Out of all the NHL draft tendencies that have popped up in recent years, few have been more interesting or controversial than the hesitancy towards Russian-born players.
The so-called "Russian Factor."
Despite Russia being historically one of the world's top producers of hockey talent, NHL teams have become very wary in recent years when it comes to drafting players of that descent.
On one hand, it's easy to see why given recent events. Alex Radulov, taken 15th overall in 2004 by the Nashville Predators, spent two seasons in the NHL before darting back to his home country and greater money in the Kontinental Hockey League. Despite a brief return in 2012, he is back in the KHL again with no signs of returning. Evgeny Kuznetsov, picked 26th overall in 2010 by the Washington Capitals, has yet to play a single pro game in North America, regardless of persuasions from the Caps, although it appears that he finally might be coming over soon.
These fears of many NHL teams, of Russian players choosing the KHL, have shown themselves come draft day.
In 2011, only one Russian, Vladislav Namestnikov, drafted 27th overall by the Tampa Bay Lightning, was selected in the first round. There were three in 2012. Mikhail Grigorenko, taken 12th overall by the Buffalo Sabres, plummeted down the draft board after very high pre-draft rankings, while 1st overall choice Nail Yakupov has always been a point of heated debate.
These fears showed up again on the day of the draft in 2013. However, they turned out to be a major blessing in disguise for the Dallas Stars.
Valeri Nichushkin, a tantalizing Russian forward with fantastic size and supreme skating ability and the KHL's 2013 rookie of the year, was routinely ranked as a Top 5 (and sometimes Top 3) talent in the draft, but fell all the way down to Dallas, who gladly picked him up at 10th.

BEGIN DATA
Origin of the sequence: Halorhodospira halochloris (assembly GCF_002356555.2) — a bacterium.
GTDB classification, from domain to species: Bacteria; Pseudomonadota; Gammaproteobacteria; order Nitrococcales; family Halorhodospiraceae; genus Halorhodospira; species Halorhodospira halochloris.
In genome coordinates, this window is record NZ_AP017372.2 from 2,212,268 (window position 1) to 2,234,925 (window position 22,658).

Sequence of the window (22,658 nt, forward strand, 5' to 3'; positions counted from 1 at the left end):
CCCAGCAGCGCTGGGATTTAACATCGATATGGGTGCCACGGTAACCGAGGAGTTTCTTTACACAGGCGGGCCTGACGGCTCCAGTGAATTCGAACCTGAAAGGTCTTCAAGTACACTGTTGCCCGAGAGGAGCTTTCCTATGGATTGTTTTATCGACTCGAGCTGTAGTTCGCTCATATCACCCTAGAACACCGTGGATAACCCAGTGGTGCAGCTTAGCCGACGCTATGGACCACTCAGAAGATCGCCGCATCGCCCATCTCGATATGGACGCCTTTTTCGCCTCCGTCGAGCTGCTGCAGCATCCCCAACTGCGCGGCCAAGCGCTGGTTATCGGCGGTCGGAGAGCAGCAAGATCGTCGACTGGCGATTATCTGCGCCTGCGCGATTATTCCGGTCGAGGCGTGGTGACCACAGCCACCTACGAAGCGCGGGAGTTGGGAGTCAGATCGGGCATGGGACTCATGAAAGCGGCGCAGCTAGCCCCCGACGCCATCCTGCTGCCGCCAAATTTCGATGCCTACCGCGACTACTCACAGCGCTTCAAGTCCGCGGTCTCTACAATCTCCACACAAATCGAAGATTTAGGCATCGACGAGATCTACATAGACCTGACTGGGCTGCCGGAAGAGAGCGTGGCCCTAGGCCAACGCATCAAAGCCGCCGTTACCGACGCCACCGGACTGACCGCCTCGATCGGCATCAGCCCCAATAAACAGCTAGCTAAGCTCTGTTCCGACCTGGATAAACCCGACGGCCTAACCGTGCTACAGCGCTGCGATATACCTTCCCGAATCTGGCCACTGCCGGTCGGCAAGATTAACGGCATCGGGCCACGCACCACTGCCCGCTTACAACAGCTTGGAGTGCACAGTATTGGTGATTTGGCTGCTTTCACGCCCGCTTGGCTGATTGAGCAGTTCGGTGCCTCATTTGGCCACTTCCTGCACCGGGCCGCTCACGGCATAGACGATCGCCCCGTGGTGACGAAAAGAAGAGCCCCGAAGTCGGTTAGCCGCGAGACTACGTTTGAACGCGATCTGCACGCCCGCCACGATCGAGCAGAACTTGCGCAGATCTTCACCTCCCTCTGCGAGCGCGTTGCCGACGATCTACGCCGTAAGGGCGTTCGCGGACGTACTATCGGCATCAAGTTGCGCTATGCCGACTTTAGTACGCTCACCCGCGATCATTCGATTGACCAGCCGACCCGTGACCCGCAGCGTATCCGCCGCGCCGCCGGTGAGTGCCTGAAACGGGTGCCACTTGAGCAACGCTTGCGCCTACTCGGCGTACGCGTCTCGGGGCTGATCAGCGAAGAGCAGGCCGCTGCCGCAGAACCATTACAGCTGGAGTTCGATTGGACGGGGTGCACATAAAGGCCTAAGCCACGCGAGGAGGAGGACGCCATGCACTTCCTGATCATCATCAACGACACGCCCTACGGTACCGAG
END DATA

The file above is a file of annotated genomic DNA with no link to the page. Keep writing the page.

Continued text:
Can you guess how that's turned out for them?
Nichushkin didn't hesitate for a second about where he wanted to play this season, uprooting to Dallas immediately after the draft. With 28 points in 55 games so far at just 18 years of age, Nichushkin is one of the NHL's top rookies. He is playing on the Stars' top line, is firmly in the hunt for the Calder Trophy as the league's top rookie, and was even selected to play for Russia in the ongoing Winter Olympics in Sochi, where he scored a goal in his first game.
The Stars, led by new general manager Jim Nill, weren't scared off by the Russian Factor, and have been rewarded handsomely for it. The question now, with the 2014 NHL Entry Draft a few months away, is simple: will lightning strike twice?
Based on current league standings, if the current NHL season ended today the Stars would draft 15th overall. (New Jersey forfeits their 1st round pick because of the Ilya Kovalchuk contract from 2010...hey, look, another Russian star that chose the KHL!) It just so happens that, when looking at current pre-draft rankings, there will be not one, but three, Russian-born top prospects that are predicted to be selected around the time when Dallas will be drafting. Making matters even more interesting, all three players currently play in Canadian Major Junior leagues, showing that they are open to playing in North America.